In a new study, it has been shown that the presence of neighboring plants can affect the rate of growth and metabolism of different molecules in plants.
Plants, like any other organism on earth, can sense and respond to environmental stimuli. Every organism has the molecular and biochemical machinery to interact with environmental factors which could affect their survival. Light and temperature are two of the most important environmental factors for plants. But plants also sense the presence of other plants in their vicinity and can give appropriate response.
Effect of neighbors’ roots on tobacco plant
In a new study by an international team of researchers, it has been shown that the presence of neighbors belowground can initiate defense responses in plants roots. In order to investigate their hypothesis, researchers grew tobacco plants in hydroponic conditions, either with or without other neighboring plants. Then, they investigated the expression of primary and defense-related secondary metabolism and hormone expression. They also studied the rate of growth in these plants.
The lead researcher, Dr Hajiboland from Tabriz University says:” Hydroponic condition does not have the complexities of soil condition and it is a better option for physiologic investigations. We used hydroponic condition so that we can detect the chemical molecules secreted from roots of the plants.”
She also added:” The effect of neighbors on plants physiology is not a new concept. It has been many years that this idea has been examined by different scientists. Many of the previous researches have investigated the interaction between shoots of neighbor plants, but we focused on the roots. We already know that plants can sense the roots of other neighboring plants and even identify the level of genetic kinship of their neighbors. But unlike previous studies, we didn’t just investigate growth alterations. We also studied defense responses and expression of various molecules and hormones.”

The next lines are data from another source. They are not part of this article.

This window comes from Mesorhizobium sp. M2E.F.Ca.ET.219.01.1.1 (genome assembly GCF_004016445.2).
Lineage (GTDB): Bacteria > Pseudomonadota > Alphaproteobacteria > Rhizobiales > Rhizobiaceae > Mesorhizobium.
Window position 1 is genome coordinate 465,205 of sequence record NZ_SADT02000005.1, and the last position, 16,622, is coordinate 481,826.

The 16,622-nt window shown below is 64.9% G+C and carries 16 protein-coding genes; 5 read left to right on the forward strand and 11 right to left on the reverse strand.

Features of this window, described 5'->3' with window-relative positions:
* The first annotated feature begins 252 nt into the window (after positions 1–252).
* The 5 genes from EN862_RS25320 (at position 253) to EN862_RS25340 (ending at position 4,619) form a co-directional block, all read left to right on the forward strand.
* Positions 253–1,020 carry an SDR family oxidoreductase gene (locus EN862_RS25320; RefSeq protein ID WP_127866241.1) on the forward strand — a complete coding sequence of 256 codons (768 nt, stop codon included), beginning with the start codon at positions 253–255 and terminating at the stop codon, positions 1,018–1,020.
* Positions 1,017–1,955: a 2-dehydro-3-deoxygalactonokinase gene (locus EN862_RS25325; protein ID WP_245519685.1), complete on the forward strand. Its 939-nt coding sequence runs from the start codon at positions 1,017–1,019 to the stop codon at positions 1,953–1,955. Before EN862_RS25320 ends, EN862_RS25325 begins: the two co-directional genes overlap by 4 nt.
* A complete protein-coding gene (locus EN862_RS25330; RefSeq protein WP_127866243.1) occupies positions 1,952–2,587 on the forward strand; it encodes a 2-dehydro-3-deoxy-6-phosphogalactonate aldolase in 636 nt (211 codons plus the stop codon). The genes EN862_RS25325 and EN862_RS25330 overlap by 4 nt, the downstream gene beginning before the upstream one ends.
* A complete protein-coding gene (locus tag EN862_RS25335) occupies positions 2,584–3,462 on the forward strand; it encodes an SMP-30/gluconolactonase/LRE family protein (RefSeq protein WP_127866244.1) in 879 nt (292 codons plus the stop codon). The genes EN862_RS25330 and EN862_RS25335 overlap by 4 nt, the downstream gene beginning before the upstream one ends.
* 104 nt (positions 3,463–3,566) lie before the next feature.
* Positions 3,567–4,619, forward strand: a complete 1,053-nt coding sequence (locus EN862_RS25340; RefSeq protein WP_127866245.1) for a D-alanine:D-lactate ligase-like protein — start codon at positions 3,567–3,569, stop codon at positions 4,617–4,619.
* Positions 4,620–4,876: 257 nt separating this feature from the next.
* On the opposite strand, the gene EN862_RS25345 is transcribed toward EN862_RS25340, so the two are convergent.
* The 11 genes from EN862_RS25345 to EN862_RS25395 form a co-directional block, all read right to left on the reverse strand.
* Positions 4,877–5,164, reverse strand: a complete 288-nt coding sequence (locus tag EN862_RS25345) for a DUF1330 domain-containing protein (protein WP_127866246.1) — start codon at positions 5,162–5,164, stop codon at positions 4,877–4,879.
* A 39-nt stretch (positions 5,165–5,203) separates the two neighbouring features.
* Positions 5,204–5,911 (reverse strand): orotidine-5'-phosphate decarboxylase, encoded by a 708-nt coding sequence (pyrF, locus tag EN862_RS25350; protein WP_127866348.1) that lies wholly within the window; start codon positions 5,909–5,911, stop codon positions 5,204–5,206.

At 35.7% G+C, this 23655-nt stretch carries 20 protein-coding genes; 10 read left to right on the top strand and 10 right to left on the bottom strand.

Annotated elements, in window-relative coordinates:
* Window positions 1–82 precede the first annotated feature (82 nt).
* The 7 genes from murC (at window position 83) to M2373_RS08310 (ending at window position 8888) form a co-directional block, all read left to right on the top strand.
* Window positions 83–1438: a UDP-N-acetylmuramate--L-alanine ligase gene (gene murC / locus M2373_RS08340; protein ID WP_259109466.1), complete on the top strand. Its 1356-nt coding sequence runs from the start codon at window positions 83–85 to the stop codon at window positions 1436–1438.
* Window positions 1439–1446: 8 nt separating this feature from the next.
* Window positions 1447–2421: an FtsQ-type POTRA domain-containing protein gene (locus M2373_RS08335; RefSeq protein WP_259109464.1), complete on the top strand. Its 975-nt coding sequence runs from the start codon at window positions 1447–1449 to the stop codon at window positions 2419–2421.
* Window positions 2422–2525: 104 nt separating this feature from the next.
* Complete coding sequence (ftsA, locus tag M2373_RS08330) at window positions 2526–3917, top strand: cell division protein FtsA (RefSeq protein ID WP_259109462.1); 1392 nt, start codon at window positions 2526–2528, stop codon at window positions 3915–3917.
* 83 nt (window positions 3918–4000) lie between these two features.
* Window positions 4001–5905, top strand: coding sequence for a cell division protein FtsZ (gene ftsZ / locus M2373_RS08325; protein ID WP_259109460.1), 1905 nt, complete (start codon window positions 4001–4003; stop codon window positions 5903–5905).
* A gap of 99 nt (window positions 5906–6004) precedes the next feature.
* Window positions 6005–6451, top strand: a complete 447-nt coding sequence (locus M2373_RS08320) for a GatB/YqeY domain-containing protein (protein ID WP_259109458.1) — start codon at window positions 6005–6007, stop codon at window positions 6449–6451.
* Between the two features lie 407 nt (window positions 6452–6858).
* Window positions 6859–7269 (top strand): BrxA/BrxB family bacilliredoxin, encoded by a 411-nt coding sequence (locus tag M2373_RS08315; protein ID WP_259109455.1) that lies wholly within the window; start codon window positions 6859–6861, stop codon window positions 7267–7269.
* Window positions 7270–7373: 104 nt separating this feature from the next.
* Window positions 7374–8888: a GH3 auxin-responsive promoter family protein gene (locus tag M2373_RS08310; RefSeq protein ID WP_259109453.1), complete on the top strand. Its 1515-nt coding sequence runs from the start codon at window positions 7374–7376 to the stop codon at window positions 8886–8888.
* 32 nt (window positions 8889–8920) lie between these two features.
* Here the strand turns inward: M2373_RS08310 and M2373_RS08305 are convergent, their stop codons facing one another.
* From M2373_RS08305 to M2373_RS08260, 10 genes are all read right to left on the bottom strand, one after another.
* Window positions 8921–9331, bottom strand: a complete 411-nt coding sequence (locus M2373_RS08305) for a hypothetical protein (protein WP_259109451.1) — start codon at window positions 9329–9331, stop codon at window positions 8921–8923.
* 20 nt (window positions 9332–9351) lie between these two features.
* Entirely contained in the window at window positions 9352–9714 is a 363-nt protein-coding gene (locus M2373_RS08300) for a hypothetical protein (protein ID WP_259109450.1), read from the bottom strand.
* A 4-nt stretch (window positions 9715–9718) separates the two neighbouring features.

Neighbors initiate defensive actions
The results of the study showed that non-self root interactions reduced photosynthetic activity and both root and shoot growth. Tobacco plants which had non-self interactions also showed enhanced expression of phytohormones, particularly jasmonic acid, salicylic acid and cytokinin in roots and abscisic acid in leaves. These tobacco plants also accumulated more phenolics (as a chemical defense) in their roots and more lignin (as structural defense) at the whole plant. Researchers concluded that the presence of non-self roots induced defense mechanisms at the expense of growth. Since the presence of neighbors might increase the chance of attacks from pathogens or pests, this defense mechanism act as an adaptation of plants to possible upcoming attacks.
Researchers emphasized that a better understanding of plant interactions would be valuable for intercropping and sustainable agriculture in the future.